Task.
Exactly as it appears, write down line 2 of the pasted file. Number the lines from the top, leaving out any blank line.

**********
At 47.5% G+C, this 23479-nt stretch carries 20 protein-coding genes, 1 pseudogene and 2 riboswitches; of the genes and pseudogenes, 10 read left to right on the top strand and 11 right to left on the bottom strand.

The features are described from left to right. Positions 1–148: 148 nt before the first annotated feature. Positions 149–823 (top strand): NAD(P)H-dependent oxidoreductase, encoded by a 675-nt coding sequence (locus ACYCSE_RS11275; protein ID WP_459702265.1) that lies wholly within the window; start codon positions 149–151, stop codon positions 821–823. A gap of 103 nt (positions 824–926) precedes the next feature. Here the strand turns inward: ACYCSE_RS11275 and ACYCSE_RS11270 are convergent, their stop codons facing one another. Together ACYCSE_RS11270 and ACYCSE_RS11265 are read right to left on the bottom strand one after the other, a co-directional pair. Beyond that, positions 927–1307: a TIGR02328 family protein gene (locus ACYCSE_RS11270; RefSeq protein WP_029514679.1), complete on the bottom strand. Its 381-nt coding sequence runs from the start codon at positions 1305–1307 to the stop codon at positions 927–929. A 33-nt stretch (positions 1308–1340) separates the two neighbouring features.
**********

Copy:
The features are described from left to right. Positions 1–148: 148 nt before the first annotated feature. Positions 149–823 (top strand): NAD(P)H-dependent oxidoreductase, encoded by a 675-nt coding sequence (locus ACYCSE_RS11275; protein ID WP_459702265.1) that lies wholly within the window; start codon positions 149–151, stop codon positions 821–823. A gap of 103 nt (positions 824–926) precedes the next feature. Here the strand turns inward: ACYCSE_RS11275 and ACYCSE_RS11270 are convergent, their stop codons facing one another. Together ACYCSE_RS11270 and ACYCSE_RS11265 are read right to left on the bottom strand one after the other, a co-directional pair. Beyond that, positions 927–1307: a TIGR02328 family protein gene (locus ACYCSE_RS11270; RefSeq protein WP_029514679.1), complete on the bottom strand. Its 381-nt coding sequence runs from the start codon at positions 1305–1307 to the stop codon at positions 927–929. A 33-nt stretch (positions 1308–1340) separates the two neighbouring features.